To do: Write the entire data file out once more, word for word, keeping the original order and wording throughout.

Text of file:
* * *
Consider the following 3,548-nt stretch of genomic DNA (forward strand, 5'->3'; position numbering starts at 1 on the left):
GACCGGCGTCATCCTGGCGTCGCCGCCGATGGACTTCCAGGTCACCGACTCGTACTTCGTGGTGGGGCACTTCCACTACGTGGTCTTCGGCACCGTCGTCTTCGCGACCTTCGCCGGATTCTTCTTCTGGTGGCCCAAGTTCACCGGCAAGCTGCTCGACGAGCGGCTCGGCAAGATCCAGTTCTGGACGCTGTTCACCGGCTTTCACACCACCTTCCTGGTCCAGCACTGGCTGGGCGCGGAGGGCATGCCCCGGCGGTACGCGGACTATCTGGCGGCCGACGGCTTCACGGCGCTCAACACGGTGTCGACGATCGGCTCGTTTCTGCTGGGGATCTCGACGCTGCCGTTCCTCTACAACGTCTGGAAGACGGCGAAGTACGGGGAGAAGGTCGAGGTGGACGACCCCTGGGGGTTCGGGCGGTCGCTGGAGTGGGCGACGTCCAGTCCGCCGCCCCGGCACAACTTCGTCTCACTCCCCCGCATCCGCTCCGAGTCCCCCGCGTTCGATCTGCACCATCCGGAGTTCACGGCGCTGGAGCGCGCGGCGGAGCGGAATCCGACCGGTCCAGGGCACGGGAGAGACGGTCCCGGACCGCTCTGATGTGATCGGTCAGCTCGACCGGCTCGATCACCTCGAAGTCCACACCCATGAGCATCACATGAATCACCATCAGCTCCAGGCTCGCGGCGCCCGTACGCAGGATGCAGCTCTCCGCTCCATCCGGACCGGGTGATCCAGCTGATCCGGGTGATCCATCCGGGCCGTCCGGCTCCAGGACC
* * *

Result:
Consider the following 3,548-nt stretch of genomic DNA (forward strand, 5'->3'; position numbering starts at 1 on the left):
GACCGGCGTCATCCTGGCGTCGCCGCCGATGGACTTCCAGGTCACCGACTCGTACTTCGTGGTGGGGCACTTCCACTACGTGGTCTTCGGCACCGTCGTCTTCGCGACCTTCGCCGGATTCTTCTTCTGGTGGCCCAAGTTCACCGGCAAGCTGCTCGACGAGCGGCTCGGCAAGATCCAGTTCTGGACGCTGTTCACCGGCTTTCACACCACCTTCCTGGTCCAGCACTGGCTGGGCGCGGAGGGCATGCCCCGGCGGTACGCGGACTATCTGGCGGCCGACGGCTTCACGGCGCTCAACACGGTGTCGACGATCGGCTCGTTTCTGCTGGGGATCTCGACGCTGCCGTTCCTCTACAACGTCTGGAAGACGGCGAAGTACGGGGAGAAGGTCGAGGTGGACGACCCCTGGGGGTTCGGGCGGTCGCTGGAGTGGGCGACGTCCAGTCCGCCGCCCCGGCACAACTTCGTCTCACTCCCCCGCATCCGCTCCGAGTCCCCCGCGTTCGATCTGCACCATCCGGAGTTCACGGCGCTGGAGCGCGCGGCGGAGCGGAATCCGACCGGTCCAGGGCACGGGAGAGACGGTCCCGGACCGCTCTGATGTGATCGGTCAGCTCGACCGGCTCGATCACCTCGAAGTCCACACCCATGAGCATCACATGAATCACCATCAGCTCCAGGCTCGCGGCGCCCGTACGCAGGATGCAGCTCTCCGCTCCATCCGGACCGGGTGATCCAGCTGATCCGGGTGATCCATCCGGGCCGTCCGGCTCCAGGACC